Hard sci-fi can be defined by technical accuracy, not just scientific accuracy.  Dune fails on the latter, but maybe ticks the former box, given the depths of it's world building? 

 

I'm not sure!

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Finally saw this last night and caught up with the thread. Not read the book.

 

I'm in total agreement with the many posters who said they could have gone straight into Dune 2. It's rare that such a long and epic movie seems to fly by. A testament to the director, editor, writers, and the way it was all brought together.

 

I was really impressed by the ending as well, which eschewed the typical blockbuster bombast, for a more sombre personal moment for Paul. A scene based on tension and character rather than showy CGI. Shows other ways are possible.

 

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4 hours ago, monkeydog said:

 

Hard sci-fi can be defined by technical accuracy, not just scientific accuracy.  Dune fails on the latter, but maybe ticks the former box, given the depths of it's world building? 

 

I'm not sure!

Would something like The Martian fall into hard sci-if then?  Whilst reading that I sometimes forgot it was a novel and not a memoir!

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3 minutes ago, iknowgungfu said:

Would something like The Martian fall into hard sci-if then?  Whilst reading that I sometimes forgot it was a novel and not a memoir!

 

Honestly, I'm pretty sure the term only exists so one group of sci-fi fans can be all pompous towards another.  The Martian, bar the deliberately inaccurate storm, is an attempt to be as hard as they come. Cough.

 

I find it funny that although a big part of the concept is a realistic misadventure based on a NASA derived mission, the human story is really warm and fluffy.  Project Hail Mary is a delightfully warm and fuzzy tail as well.

 

I don't know what it means for both books hardness that the fairly realistic hardware they use looks out of date since Falcon Heavy started flying.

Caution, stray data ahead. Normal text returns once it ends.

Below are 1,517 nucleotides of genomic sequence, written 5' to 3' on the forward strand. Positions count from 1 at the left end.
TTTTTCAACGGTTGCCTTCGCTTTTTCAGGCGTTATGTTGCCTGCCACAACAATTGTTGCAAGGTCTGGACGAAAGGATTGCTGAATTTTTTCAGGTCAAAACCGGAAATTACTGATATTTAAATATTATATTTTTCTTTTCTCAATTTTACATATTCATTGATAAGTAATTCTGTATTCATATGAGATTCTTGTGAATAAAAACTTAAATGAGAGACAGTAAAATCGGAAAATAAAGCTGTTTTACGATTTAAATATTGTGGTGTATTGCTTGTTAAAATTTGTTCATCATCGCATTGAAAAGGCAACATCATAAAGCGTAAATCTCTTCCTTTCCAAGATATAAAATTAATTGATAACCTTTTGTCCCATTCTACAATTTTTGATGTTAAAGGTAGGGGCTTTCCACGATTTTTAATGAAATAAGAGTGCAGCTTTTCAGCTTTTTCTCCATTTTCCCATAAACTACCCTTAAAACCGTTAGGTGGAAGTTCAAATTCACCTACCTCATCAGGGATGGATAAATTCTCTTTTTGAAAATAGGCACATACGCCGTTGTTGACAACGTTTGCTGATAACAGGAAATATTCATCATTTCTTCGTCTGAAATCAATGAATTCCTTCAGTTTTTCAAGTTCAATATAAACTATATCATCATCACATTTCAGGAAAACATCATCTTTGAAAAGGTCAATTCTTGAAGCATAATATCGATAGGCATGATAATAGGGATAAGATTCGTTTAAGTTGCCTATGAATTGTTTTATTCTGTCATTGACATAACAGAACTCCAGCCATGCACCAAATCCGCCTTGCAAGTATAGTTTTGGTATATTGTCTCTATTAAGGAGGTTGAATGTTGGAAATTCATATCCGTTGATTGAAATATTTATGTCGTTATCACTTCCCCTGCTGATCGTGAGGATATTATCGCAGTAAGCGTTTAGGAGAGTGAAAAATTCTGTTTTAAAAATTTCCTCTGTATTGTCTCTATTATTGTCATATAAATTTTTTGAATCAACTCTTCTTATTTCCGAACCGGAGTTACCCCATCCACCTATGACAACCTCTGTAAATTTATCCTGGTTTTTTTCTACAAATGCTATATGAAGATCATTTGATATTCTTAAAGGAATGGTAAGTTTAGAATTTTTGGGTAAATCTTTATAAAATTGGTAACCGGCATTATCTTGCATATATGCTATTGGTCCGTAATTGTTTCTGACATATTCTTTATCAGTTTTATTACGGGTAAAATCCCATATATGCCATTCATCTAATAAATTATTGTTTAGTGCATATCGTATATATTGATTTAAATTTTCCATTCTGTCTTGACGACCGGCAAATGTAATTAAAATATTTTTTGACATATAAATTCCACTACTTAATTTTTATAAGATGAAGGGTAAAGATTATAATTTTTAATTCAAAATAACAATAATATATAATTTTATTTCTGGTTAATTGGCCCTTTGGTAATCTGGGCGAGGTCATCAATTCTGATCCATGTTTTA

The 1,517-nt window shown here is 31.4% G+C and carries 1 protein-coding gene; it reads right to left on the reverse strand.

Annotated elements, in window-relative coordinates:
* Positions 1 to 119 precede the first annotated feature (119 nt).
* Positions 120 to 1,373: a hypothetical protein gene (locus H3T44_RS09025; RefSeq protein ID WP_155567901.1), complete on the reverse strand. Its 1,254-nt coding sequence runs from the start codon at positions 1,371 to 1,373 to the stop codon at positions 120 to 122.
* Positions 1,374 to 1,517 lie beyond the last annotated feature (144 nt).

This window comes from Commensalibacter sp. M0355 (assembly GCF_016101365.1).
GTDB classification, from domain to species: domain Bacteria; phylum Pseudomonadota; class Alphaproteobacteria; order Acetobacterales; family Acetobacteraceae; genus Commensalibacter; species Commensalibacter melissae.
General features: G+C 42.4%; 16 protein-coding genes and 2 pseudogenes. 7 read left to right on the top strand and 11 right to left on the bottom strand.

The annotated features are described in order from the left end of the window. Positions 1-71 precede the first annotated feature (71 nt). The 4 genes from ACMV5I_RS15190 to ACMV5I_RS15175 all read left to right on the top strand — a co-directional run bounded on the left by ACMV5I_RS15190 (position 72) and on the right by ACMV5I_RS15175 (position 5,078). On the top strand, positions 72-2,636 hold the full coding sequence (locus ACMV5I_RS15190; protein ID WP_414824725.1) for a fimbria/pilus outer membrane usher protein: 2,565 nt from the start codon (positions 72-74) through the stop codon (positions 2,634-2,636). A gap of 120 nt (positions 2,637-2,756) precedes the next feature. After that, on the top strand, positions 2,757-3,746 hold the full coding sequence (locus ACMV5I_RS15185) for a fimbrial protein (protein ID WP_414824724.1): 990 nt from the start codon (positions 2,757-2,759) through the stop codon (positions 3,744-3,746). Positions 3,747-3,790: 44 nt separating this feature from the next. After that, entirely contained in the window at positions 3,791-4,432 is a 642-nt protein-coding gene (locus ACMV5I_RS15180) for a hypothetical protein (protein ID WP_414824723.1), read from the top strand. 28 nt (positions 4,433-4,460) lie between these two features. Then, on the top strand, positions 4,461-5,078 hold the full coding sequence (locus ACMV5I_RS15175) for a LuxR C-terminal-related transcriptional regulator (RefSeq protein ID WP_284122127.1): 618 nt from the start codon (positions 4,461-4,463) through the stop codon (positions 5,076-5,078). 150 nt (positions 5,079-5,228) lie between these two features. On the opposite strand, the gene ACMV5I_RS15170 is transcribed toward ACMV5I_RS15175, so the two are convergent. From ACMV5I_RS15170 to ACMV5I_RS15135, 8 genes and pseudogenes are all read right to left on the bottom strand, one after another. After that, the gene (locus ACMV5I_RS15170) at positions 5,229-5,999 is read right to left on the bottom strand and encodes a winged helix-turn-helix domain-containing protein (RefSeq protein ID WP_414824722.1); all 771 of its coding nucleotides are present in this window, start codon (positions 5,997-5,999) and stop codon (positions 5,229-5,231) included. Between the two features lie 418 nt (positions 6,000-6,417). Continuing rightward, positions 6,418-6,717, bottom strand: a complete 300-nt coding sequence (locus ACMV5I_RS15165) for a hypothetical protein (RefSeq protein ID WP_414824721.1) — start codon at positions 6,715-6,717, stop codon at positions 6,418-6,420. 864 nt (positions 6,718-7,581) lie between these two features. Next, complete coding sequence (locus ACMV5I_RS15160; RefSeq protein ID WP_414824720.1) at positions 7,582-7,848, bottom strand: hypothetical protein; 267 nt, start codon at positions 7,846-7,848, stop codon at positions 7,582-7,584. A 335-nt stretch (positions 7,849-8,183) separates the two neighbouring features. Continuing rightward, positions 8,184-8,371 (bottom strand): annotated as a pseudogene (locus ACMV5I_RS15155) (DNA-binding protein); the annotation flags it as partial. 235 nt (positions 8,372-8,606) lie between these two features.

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Dune's genre, and I'm sure I have seen this mentioned elsewhere, is more of a mythological ancient history epic, than a sci-fi or fantasy story.

 

I can easily see the same story being as interesting if set in ancient Greece and the space ships were sailing ships, and spice was. er, :unsure: spice. Curry powder perhaps. ;)

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I wouldn't class Dune as hard SF (I hate the term too). The story is focused on the social and theological upheavals on the planet, and the abuse of the idea of a messiah - all classic territory for social science fiction. I guess you could make an argument that the book pays a lot of attention on the carefully worked out ecology of Dune, but for the most part, it's just background detail. The various technologies in the book like the ornithopters are completely implausible, and things like the mentats taking the place of computers are nonsensical as well - how could you build and organise a culture like that with only a handful of highly trained specialists to use for any kind of calculation a normal human couldn't do? How would a recon satellite work without computers? How could you build something as big and complicated as a spice harvester?

 

Not that any of this matters of course, and most so-called hard SF is just as implausible as Dune when you get down to it, but I don't think it's part of that sub-genre. In practice, I think hard SF mostly just means "space fiction where they don't use FTL to travel between planets".

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On 07/11/2021 at 14:34, Uncle Mike said:

I liked the film (it turns out I like pretty pictures and big parping soundtracks and so on) but I agree it's badly-paced and not always well-told. You don't spend enough time with Gurney or Duncan to really feel their loss (maybe you do with Leto.) You don't have enough time pre-betrayal to feel the impending doom or the fear of that betrayal, and the pacing of it makes the setup look nonsensical - they're on Arrakis seemingly overnight before it all gets overturned.

 

You're told by the characters that it all makes sense, but I didn't feel like it actually did.

 

I feel the same way now. And after arrival to Arrakis its non stop rush to the end. Just 5 or 10 minutes more with some of the characters, and maybe the dinner scene, would have made wonders. Maybe we will see those in an extended cut. Maybe the movie should have been the same running length but end when Paul and Jessica's ornithopter disappears in the storm while Harkonnen troops round up POWs to be executed by Rabban.